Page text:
A "4k7 resistor" refers to a resistor with a resistance value of 4.7 kilohms, often represented in electronics shorthand as "4k7" using the metric system prefix "k" for kilo, which denotes a factor of 1,000. Here are some key points about the 4.7 kilohm resistor:

Resistance Value: The resistance value of a 4.7 kilohm resistor is 4700 ohms, or 4.7 kilohms. It restricts the flow of electric current in a circuit, following Ohm's Law (V = I * R), where "V" is voltage, "I" is current, and "R" is resistance.

Tolerance: Resistors have a specified tolerance that indicates the percentage of variation from the nominal resistance value. Common tolerance values for resistors include 5%, 1%, and others. A 4.7k resistor with a 5% tolerance could have an actual resistance value within 5% above or below 4.7 kilohms.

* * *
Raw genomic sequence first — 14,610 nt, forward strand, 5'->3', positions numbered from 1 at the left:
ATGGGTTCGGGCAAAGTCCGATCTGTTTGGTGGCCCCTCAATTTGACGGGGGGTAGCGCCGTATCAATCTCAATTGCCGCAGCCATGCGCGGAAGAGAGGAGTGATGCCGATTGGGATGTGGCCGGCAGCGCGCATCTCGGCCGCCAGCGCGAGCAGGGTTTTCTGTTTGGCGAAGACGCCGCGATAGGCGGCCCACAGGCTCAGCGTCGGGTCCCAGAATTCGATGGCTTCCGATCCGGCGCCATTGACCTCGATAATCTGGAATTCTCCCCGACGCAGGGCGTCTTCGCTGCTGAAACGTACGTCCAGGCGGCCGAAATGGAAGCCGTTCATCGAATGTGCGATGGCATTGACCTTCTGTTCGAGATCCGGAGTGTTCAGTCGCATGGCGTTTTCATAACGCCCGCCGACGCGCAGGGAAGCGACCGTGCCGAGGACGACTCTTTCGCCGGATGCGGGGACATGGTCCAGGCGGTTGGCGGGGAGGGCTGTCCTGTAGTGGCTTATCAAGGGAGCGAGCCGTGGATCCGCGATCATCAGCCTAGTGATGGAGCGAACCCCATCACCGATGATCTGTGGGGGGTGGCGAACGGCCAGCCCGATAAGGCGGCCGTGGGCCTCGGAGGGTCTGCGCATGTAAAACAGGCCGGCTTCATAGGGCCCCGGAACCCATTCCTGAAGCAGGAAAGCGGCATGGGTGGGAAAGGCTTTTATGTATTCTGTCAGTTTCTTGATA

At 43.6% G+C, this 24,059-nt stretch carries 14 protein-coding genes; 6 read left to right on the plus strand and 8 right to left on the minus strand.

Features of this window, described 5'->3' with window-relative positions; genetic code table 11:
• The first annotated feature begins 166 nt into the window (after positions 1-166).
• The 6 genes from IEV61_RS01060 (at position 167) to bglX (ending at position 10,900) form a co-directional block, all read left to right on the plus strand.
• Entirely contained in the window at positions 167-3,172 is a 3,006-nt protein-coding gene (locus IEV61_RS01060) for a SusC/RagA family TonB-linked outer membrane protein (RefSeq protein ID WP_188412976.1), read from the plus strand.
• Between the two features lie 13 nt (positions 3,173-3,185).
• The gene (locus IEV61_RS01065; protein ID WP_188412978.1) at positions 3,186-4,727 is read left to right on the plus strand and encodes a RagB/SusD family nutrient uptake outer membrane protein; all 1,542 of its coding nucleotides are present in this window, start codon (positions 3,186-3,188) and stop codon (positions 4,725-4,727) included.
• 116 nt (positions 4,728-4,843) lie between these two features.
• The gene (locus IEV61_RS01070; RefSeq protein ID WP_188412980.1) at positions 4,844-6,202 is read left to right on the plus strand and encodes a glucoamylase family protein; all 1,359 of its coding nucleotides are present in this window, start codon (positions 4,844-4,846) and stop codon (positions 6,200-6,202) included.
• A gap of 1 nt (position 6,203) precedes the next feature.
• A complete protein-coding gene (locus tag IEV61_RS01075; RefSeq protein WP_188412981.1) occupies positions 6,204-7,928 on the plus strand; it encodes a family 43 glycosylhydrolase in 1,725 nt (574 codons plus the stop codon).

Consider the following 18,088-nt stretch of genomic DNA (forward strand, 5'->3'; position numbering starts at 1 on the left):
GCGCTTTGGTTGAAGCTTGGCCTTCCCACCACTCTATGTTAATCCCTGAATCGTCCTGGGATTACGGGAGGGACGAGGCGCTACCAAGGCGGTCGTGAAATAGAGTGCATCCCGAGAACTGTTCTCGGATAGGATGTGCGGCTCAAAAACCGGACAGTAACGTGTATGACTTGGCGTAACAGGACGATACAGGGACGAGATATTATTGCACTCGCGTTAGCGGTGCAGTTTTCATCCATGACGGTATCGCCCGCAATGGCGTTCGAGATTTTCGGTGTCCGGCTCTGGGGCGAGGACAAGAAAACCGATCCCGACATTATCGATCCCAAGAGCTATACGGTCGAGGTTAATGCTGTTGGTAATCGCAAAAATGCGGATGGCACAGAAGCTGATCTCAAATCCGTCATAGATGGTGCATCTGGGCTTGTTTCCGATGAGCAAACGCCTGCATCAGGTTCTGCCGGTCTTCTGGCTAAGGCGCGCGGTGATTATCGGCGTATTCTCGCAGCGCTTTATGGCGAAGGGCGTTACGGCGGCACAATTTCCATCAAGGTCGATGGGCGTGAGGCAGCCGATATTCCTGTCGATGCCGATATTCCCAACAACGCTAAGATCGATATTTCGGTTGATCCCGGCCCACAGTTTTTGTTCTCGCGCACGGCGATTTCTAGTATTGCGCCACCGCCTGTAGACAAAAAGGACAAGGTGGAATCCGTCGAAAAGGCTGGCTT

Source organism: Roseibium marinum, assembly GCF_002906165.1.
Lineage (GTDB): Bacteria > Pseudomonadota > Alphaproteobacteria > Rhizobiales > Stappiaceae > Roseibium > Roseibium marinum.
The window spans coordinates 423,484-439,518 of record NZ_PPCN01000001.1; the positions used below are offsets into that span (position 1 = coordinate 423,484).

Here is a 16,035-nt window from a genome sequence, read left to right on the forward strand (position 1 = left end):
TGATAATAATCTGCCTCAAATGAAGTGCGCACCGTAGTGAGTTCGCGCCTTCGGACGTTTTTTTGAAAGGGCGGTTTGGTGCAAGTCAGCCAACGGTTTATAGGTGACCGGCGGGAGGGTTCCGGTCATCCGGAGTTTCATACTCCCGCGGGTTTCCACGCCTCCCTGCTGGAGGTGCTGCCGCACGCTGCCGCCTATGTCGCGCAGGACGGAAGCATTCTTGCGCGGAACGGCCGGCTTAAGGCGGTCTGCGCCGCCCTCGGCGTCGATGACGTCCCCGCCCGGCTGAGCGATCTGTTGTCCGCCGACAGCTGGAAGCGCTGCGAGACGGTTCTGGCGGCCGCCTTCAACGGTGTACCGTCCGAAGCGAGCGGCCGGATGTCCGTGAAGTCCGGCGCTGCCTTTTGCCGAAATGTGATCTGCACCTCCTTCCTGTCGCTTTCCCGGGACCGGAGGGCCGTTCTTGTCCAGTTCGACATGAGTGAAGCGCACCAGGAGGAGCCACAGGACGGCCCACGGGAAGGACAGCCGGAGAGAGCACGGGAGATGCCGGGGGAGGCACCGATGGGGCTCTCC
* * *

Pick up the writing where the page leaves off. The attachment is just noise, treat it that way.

Power Rating: The power rating of the resistor specifies the maximum amount of power it can dissipate without getting damaged. The power rating is typically specified in watts. For a 4.7k resistor, the power rating depends on the resistor's construction and material.

Color Coding: In throughhole resistors, the color bands are used to indicate the resistance value and tolerance. The color code for a 4.7k ohm resistor could typically be yellow, violet, red, and gold; where yellow represents 4, violet represents 7, red represents the number of zeros (2 zeros in this case, making it 4.7k), and gold represents the tolerance.

Applications: Resistors are fundamental components in electronic circuits and are used for various purposes, such as current limiting, voltage division, pullup or pulldown resistors, biasing components in amplifiers, filters, and many other applications.
A 4.7 kilohm resistor, or 4k7 resistor, is a standard resistor value commonly used in electronic circuits for different purposes based on the required resistance level. When selecting a resistor for a specific application, factors such as tolerance, power rating, and application requirements should be taken into consideration to ensure proper functioning and stability in the circuit.
4k7/4.7k Resistor Color Code